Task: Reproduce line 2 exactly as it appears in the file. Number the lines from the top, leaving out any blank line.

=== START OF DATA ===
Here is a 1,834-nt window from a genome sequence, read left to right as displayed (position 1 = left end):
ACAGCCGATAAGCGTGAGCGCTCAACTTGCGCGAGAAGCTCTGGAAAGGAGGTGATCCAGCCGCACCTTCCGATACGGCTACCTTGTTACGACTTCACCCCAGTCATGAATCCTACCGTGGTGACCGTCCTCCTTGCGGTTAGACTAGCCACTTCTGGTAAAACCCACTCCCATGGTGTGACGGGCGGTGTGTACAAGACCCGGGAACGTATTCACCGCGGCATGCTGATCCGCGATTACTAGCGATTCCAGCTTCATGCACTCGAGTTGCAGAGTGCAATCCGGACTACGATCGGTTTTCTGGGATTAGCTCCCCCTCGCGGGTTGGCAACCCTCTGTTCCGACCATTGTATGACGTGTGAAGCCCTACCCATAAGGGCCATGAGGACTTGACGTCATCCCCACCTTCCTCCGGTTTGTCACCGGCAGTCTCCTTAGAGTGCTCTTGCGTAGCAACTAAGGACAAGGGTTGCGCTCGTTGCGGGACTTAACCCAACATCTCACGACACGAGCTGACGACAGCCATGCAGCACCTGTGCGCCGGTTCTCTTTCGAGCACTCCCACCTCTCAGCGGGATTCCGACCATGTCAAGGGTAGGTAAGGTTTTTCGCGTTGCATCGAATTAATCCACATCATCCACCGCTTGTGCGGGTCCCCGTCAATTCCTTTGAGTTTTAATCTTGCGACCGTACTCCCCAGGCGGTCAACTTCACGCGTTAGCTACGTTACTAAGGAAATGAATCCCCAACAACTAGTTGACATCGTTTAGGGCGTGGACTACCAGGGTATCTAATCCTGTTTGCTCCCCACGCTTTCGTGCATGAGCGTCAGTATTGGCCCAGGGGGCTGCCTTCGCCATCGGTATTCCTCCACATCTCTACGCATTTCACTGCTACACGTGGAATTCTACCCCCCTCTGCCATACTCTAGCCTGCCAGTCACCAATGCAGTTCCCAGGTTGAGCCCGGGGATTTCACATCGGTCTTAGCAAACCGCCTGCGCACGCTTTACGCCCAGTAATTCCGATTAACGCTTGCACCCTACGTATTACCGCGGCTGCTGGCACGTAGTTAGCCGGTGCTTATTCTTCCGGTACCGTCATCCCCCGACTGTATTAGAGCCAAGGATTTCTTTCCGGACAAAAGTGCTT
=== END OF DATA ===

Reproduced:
ACAGCCGATAAGCGTGAGCGCTCAACTTGCGCGAGAAGCTCTGGAAAGGAGGTGATCCAGCCGCACCTTCCGATACGGCTACCTTGTTACGACTTCACCCCAGTCATGAATCCTACCGTGGTGACCGTCCTCCTTGCGGTTAGACTAGCCACTTCTGGTAAAACCCACTCCCATGGTGTGACGGGCGGTGTGTACAAGACCCGGGAACGTATTCACCGCGGCATGCTGATCCGCGATTACTAGCGATTCCAGCTTCATGCACTCGAGTTGCAGAGTGCAATCCGGACTACGATCGGTTTTCTGGGATTAGCTCCCCCTCGCGGGTTGGCAACCCTCTGTTCCGACCATTGTATGACGTGTGAAGCCCTACCCATAAGGGCCATGAGGACTTGACGTCATCCCCACCTTCCTCCGGTTTGTCACCGGCAGTCTCCTTAGAGTGCTCTTGCGTAGCAACTAAGGACAAGGGTTGCGCTCGTTGCGGGACTTAACCCAACATCTCACGACACGAGCTGACGACAGCCATGCAGCACCTGTGCGCCGGTTCTCTTTCGAGCACTCCCACCTCTCAGCGGGATTCCGACCATGTCAAGGGTAGGTAAGGTTTTTCGCGTTGCATCGAATTAATCCACATCATCCACCGCTTGTGCGGGTCCCCGTCAATTCCTTTGAGTTTTAATCTTGCGACCGTACTCCCCAGGCGGTCAACTTCACGCGTTAGCTACGTTACTAAGGAAATGAATCCCCAACAACTAGTTGACATCGTTTAGGGCGTGGACTACCAGGGTATCTAATCCTGTTTGCTCCCCACGCTTTCGTGCATGAGCGTCAGTATTGGCCCAGGGGGCTGCCTTCGCCATCGGTATTCCTCCACATCTCTACGCATTTCACTGCTACACGTGGAATTCTACCCCCCTCTGCCATACTCTAGCCTGCCAGTCACCAATGCAGTTCCCAGGTTGAGCCCGGGGATTTCACATCGGTCTTAGCAAACCGCCTGCGCACGCTTTACGCCCAGTAATTCCGATTAACGCTTGCACCCTACGTATTACCGCGGCTGCTGGCACGTAGTTAGCCGGTGCTTATTCTTCCGGTACCGTCATCCCCCGACTGTATTAGAGCCAAGGATTTCTTTCCGGACAAAAGTGCTT